History of Buenos Aires

It was first founded on February 3, 1536 by Pedro de Mendoza, under the name Nuestra Señora del Buen Ayre. The city was abandoned, ravaged by the Indians and refounded the June 11, 1580 by Juan de Garay with the name City of the Holy Trinity and Port of Our Lady of Buen Ayre.

Buenos Aires had little development until in 1776 it was named capital of the Viceroyalty of the Río de la Plata. From that moment began to evolve rapidly due to the benefit commercial push, developing not only economically but also culturally. The advent of liberal ideas promoted the creation of emancipatory movements that erupted in 1810, the May Revolution and the creation of the first National Government.

After completion of the civil war and the reunification of the country, Buenos Aires was chosen place of residence of the national government, although he had no administrative authority over the city, part of the province of Buenos Aires. The need to federalize the National Government, coupled with the movement of troops ordered by the provincial governor, Carlos Tejedor, produced in 1880 a series of confrontations that would end with the defeat of the province of Buenos Aires and the union of the city system federal.

In 1882 Congress created the figures of the mayor and City Council of the City. The mayor was not elected by popular vote, but was appointed by the President's Office in accordance with the Senate. The first to exercise the new position was Torcuato de Alvear, appointed in 1883 by Julio A. Rock.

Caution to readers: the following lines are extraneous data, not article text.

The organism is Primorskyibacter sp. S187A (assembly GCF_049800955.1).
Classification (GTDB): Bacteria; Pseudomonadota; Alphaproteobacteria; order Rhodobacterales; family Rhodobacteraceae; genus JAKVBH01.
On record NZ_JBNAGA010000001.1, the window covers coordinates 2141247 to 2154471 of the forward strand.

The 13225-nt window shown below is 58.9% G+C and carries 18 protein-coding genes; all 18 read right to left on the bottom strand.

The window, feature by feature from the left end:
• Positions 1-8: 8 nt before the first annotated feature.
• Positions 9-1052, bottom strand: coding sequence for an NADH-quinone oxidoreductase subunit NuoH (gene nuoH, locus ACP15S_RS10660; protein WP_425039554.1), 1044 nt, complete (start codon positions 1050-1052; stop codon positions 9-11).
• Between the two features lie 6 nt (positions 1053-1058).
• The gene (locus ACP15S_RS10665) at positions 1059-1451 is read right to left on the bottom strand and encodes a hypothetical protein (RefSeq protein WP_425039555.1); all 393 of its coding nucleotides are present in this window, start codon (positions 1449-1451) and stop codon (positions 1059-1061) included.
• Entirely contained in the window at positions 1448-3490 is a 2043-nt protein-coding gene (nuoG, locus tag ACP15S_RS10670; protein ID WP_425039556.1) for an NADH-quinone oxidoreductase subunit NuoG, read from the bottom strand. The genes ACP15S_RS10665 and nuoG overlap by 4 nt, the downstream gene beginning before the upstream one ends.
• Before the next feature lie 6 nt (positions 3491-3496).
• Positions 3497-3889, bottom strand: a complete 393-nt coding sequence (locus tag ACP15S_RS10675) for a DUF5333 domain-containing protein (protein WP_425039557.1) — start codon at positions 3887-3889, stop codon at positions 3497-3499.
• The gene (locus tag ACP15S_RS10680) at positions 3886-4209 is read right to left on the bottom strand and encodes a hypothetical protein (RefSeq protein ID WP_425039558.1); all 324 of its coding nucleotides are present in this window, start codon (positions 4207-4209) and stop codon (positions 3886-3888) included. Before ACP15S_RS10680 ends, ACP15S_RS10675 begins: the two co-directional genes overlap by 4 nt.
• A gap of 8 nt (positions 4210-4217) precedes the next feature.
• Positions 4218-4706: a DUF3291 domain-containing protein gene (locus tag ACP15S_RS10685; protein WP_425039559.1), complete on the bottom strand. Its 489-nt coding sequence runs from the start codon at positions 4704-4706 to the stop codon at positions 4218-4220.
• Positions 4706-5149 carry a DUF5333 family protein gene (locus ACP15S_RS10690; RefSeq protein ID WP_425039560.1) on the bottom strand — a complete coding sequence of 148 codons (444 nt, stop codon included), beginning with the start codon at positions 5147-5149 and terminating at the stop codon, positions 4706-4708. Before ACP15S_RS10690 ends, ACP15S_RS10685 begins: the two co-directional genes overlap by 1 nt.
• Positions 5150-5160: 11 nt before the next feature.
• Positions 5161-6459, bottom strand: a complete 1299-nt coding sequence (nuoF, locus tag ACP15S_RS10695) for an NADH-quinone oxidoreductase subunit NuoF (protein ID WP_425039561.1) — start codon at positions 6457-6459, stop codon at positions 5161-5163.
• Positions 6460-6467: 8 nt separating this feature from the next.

By the late nineteenth and early twentieth century the city underwent a major transformation, the economic prosperity that the country was facing added to the preparations for the centenary to be held in 1910 allowed the developed urban infrastructure. This included not only the construction of new buildings, plazas and monuments, but also an overall improvement in public services that have allowed him in 1913 with the first subway in Latin America.

After the Constitutional Reform of 1994, the city Argentina could have its own constitution and a directly elected self-government. On June 30, 1996 elections were held to appoint the head of City Government and lawmakers to sanction the City Charter. In the elections of the executive branch was won by the radical formula of Fernando de la Rua, thus becoming the first Head of Government. After two months of deliberation, the Constitutional Convention finally agreed to the October 1, 1996 the Constitution of the City of Buenos Aires.

In 2003 was enacted civil union for gay couples as to heterosexual ones, becoming the first city in Latin America to formalize such unions.

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